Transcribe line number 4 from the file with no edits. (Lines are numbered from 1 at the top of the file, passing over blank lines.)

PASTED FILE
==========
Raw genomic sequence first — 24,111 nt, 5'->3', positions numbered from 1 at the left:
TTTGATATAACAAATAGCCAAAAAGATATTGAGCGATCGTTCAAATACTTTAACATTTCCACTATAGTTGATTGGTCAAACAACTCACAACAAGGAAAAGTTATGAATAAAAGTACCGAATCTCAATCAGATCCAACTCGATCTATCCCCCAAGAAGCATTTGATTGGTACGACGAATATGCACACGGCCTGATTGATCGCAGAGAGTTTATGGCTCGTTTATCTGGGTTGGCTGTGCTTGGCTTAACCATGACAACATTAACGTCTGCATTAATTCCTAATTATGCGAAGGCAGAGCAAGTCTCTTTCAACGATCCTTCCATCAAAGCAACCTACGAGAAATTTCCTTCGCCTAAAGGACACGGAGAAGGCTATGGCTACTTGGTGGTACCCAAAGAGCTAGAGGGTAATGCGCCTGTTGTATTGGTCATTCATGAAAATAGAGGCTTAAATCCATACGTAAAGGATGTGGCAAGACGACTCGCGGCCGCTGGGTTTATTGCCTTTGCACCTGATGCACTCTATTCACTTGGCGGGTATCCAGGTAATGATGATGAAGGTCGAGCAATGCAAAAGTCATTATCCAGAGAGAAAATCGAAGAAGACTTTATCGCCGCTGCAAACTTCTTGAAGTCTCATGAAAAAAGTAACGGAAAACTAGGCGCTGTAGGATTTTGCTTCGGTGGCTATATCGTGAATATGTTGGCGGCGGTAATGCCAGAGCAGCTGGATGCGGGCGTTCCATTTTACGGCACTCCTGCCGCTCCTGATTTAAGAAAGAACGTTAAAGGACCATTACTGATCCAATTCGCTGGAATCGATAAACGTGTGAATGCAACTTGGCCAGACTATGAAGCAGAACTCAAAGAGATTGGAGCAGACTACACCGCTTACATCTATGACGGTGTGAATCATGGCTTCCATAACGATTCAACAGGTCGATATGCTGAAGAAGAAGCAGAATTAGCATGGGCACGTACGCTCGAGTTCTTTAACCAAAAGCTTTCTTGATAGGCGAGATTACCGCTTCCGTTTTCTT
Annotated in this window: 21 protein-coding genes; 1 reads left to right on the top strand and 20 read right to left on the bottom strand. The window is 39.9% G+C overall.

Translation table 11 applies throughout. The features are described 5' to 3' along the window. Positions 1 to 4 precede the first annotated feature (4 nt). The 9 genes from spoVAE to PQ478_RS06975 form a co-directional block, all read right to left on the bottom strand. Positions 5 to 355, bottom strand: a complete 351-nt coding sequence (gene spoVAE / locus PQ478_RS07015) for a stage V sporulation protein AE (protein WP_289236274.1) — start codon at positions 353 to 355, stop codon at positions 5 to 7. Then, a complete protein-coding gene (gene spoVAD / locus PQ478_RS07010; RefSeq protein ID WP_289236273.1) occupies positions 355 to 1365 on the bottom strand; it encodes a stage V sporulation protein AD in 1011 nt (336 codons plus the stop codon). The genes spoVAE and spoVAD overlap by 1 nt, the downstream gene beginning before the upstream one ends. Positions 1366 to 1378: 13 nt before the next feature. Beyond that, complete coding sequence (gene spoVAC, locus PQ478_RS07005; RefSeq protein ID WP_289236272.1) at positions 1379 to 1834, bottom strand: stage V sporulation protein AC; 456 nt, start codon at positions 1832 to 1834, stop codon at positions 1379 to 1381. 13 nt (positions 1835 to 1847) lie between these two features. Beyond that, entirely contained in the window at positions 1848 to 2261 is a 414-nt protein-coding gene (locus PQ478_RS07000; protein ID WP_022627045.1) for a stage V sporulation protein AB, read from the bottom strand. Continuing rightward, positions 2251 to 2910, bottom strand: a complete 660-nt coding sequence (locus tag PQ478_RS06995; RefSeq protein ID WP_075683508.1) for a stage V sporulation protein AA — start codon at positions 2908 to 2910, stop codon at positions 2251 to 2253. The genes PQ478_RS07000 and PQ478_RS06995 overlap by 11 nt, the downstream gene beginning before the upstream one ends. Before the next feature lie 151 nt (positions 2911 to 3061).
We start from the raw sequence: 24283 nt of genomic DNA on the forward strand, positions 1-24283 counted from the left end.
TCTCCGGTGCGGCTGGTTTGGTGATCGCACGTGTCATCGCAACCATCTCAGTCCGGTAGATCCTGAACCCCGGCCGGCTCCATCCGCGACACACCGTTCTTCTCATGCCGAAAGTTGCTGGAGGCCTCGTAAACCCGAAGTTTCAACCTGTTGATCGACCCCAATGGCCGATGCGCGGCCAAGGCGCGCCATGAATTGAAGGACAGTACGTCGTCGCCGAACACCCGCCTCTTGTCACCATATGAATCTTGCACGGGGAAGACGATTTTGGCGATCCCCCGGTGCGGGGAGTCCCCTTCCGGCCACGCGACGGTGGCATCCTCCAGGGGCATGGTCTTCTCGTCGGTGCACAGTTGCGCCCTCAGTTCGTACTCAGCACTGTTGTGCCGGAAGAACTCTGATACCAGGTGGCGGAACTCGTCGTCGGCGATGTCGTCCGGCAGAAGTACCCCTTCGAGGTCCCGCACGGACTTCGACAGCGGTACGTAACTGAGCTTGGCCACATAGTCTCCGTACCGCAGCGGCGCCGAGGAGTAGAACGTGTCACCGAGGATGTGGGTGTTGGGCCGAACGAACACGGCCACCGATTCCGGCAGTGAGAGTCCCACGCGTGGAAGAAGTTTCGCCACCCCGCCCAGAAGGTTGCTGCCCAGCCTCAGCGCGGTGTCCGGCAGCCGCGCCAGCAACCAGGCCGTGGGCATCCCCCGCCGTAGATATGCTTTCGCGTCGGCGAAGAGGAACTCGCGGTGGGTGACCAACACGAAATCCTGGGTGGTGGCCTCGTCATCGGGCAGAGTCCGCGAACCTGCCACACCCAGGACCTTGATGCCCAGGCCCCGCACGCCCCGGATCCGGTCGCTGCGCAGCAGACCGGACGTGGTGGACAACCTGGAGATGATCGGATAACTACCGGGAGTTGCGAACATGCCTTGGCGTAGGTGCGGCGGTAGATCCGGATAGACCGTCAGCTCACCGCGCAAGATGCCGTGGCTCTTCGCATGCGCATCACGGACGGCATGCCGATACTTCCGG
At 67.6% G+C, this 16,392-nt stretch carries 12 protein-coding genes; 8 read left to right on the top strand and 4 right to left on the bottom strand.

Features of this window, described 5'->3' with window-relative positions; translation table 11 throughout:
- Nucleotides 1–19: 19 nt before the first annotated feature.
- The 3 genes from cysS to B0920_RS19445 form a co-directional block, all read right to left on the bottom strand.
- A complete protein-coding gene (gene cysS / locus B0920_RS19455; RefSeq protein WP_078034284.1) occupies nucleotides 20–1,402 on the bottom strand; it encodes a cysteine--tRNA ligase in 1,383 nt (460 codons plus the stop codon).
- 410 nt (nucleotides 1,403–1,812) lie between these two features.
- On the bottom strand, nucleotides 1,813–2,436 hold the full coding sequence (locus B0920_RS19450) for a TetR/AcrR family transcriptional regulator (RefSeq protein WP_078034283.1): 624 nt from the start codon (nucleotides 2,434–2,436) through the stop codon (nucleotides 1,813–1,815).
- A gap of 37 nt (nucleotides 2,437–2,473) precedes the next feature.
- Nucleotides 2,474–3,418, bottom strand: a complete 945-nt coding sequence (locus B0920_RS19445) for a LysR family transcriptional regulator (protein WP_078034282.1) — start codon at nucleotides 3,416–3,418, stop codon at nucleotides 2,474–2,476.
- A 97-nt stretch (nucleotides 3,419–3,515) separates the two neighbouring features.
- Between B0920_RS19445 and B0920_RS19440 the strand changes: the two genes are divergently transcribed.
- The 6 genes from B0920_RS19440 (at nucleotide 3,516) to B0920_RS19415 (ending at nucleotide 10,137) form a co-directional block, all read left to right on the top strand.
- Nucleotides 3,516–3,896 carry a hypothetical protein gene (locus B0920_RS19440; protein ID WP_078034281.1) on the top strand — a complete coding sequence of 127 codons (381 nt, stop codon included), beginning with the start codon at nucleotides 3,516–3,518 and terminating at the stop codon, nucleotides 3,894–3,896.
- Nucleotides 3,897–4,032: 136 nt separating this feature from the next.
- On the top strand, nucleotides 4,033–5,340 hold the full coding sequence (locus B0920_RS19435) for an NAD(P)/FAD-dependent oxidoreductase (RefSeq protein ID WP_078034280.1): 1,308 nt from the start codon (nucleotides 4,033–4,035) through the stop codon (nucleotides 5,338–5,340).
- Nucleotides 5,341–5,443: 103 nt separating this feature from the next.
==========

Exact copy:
Translation table 11 applies throughout. The features are described 5' to 3' along the window. Positions 1 to 4 precede the first annotated feature (4 nt). The 9 genes from spoVAE to PQ478_RS06975 form a co-directional block, all read right to left on the bottom strand. Positions 5 to 355, bottom strand: a complete 351-nt coding sequence (gene spoVAE / locus PQ478_RS07015) for a stage V sporulation protein AE (protein WP_289236274.1) — start codon at positions 353 to 355, stop codon at positions 5 to 7. Then, a complete protein-coding gene (gene spoVAD / locus PQ478_RS07010; RefSeq protein ID WP_289236273.1) occupies positions 355 to 1365 on the bottom strand; it encodes a stage V sporulation protein AD in 1011 nt (336 codons plus the stop codon). The genes spoVAE and spoVAD overlap by 1 nt, the downstream gene beginning before the upstream one ends. Positions 1366 to 1378: 13 nt before the next feature. Beyond that, complete coding sequence (gene spoVAC, locus PQ478_RS07005; RefSeq protein ID WP_289236272.1) at positions 1379 to 1834, bottom strand: stage V sporulation protein AC; 456 nt, start codon at positions 1832 to 1834, stop codon at positions 1379 to 1381. 13 nt (positions 1835 to 1847) lie between these two features. Beyond that, entirely contained in the window at positions 1848 to 2261 is a 414-nt protein-coding gene (locus PQ478_RS07000; protein ID WP_022627045.1) for a stage V sporulation protein AB, read from the bottom strand. Continuing rightward, positions 2251 to 2910, bottom strand: a complete 660-nt coding sequence (locus tag PQ478_RS06995; RefSeq protein ID WP_075683508.1) for a stage V sporulation protein AA — start codon at positions 2908 to 2910, stop codon at positions 2251 to 2253. The genes PQ478_RS07000 and PQ478_RS06995 overlap by 11 nt, the downstream gene beginning before the upstream one ends. Before the next feature lie 151 nt (positions 2911 to 3061).